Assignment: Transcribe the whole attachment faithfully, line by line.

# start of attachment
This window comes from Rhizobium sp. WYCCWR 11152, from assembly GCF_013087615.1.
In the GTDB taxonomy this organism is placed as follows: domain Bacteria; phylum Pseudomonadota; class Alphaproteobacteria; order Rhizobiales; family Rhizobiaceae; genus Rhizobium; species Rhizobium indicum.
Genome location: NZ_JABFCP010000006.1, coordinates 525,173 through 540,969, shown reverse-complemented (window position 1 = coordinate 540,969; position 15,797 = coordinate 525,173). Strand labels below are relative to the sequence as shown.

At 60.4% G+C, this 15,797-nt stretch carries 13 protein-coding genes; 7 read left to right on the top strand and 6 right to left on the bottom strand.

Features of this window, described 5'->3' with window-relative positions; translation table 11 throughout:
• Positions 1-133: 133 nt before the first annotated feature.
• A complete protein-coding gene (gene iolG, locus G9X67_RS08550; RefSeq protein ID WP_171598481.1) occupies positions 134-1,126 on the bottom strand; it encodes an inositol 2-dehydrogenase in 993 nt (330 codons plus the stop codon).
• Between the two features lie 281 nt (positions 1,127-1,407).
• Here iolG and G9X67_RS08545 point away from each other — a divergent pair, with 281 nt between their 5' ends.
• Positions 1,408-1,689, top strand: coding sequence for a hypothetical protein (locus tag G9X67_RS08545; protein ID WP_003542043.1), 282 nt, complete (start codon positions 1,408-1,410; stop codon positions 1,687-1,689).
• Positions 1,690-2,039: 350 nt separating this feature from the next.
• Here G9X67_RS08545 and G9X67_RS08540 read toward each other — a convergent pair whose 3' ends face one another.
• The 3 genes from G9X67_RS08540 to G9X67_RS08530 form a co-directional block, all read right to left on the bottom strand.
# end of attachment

This window comes from Rhizobium sp. WYCCWR 11152, from assembly GCF_013087615.1.
In the GTDB taxonomy this organism is placed as follows: domain Bacteria; phylum Pseudomonadota; class Alphaproteobacteria; order Rhizobiales; family Rhizobiaceae; genus Rhizobium; species Rhizobium indicum.
Genome location: NZ_JABFCP010000006.1, coordinates 525,173 through 540,969, shown reverse-complemented (window position 1 = coordinate 540,969; position 15,797 = coordinate 525,173). Strand labels below are relative to the sequence as shown.

At 60.4% G+C, this 15,797-nt stretch carries 13 protein-coding genes; 7 read left to right on the top strand and 6 right to left on the bottom strand.

Features of this window, described 5'->3' with window-relative positions; translation table 11 throughout:
• Positions 1-133: 133 nt before the first annotated feature.
• A complete protein-coding gene (gene iolG, locus G9X67_RS08550; RefSeq protein ID WP_171598481.1) occupies positions 134-1,126 on the bottom strand; it encodes an inositol 2-dehydrogenase in 993 nt (330 codons plus the stop codon).
• Between the two features lie 281 nt (positions 1,127-1,407).
• Here iolG and G9X67_RS08545 point away from each other — a divergent pair, with 281 nt between their 5' ends.
• Positions 1,408-1,689, top strand: coding sequence for a hypothetical protein (locus tag G9X67_RS08545; protein ID WP_003542043.1), 282 nt, complete (start codon positions 1,408-1,410; stop codon positions 1,687-1,689).
• Positions 1,690-2,039: 350 nt separating this feature from the next.
• Here G9X67_RS08545 and G9X67_RS08540 read toward each other — a convergent pair whose 3' ends face one another.
• The 3 genes from G9X67_RS08540 to G9X67_RS08530 form a co-directional block, all read right to left on the bottom strand.